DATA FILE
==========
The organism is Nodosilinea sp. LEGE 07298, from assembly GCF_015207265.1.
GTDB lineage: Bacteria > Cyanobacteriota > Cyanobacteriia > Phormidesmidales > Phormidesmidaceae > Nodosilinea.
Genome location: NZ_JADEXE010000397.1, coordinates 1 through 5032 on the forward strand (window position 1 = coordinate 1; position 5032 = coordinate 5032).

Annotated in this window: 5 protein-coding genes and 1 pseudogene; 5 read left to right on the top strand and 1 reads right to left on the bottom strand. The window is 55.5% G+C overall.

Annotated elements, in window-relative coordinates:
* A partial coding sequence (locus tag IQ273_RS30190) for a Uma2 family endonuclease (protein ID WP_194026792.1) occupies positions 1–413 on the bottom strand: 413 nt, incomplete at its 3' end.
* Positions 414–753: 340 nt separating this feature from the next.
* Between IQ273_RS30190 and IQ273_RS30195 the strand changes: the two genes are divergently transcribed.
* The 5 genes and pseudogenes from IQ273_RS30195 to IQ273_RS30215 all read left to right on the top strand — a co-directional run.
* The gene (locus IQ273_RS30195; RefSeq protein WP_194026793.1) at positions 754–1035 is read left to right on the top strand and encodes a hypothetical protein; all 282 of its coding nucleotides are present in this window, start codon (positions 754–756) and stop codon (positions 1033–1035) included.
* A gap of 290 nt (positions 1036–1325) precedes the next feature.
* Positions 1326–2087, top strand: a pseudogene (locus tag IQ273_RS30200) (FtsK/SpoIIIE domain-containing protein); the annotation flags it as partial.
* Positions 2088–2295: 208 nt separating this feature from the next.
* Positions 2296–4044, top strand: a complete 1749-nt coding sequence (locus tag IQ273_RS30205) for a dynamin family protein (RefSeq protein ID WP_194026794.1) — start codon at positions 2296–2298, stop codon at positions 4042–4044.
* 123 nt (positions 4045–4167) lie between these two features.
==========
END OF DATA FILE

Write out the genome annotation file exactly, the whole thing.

The organism is Nodosilinea sp. LEGE 07298, from assembly GCF_015207265.1.
GTDB lineage: Bacteria > Cyanobacteriota > Cyanobacteriia > Phormidesmidales > Phormidesmidaceae > Nodosilinea.
Genome location: NZ_JADEXE010000397.1, coordinates 1 through 5032 on the forward strand (window position 1 = coordinate 1; position 5032 = coordinate 5032).

Annotated in this window: 5 protein-coding genes and 1 pseudogene; 5 read left to right on the top strand and 1 reads right to left on the bottom strand. The window is 55.5% G+C overall.

Annotated elements, in window-relative coordinates:
* A partial coding sequence (locus tag IQ273_RS30190) for a Uma2 family endonuclease (protein ID WP_194026792.1) occupies positions 1–413 on the bottom strand: 413 nt, incomplete at its 3' end.
* Positions 414–753: 340 nt separating this feature from the next.
* Between IQ273_RS30190 and IQ273_RS30195 the strand changes: the two genes are divergently transcribed.
* The 5 genes and pseudogenes from IQ273_RS30195 to IQ273_RS30215 all read left to right on the top strand — a co-directional run.
* The gene (locus IQ273_RS30195; RefSeq protein WP_194026793.1) at positions 754–1035 is read left to right on the top strand and encodes a hypothetical protein; all 282 of its coding nucleotides are present in this window, start codon (positions 754–756) and stop codon (positions 1033–1035) included.
* A gap of 290 nt (positions 1036–1325) precedes the next feature.
* Positions 1326–2087, top strand: a pseudogene (locus tag IQ273_RS30200) (FtsK/SpoIIIE domain-containing protein); the annotation flags it as partial.
* Positions 2088–2295: 208 nt separating this feature from the next.
* Positions 2296–4044, top strand: a complete 1749-nt coding sequence (locus tag IQ273_RS30205) for a dynamin family protein (RefSeq protein ID WP_194026794.1) — start codon at positions 2296–2298, stop codon at positions 4042–4044.
* 123 nt (positions 4045–4167) lie between these two features.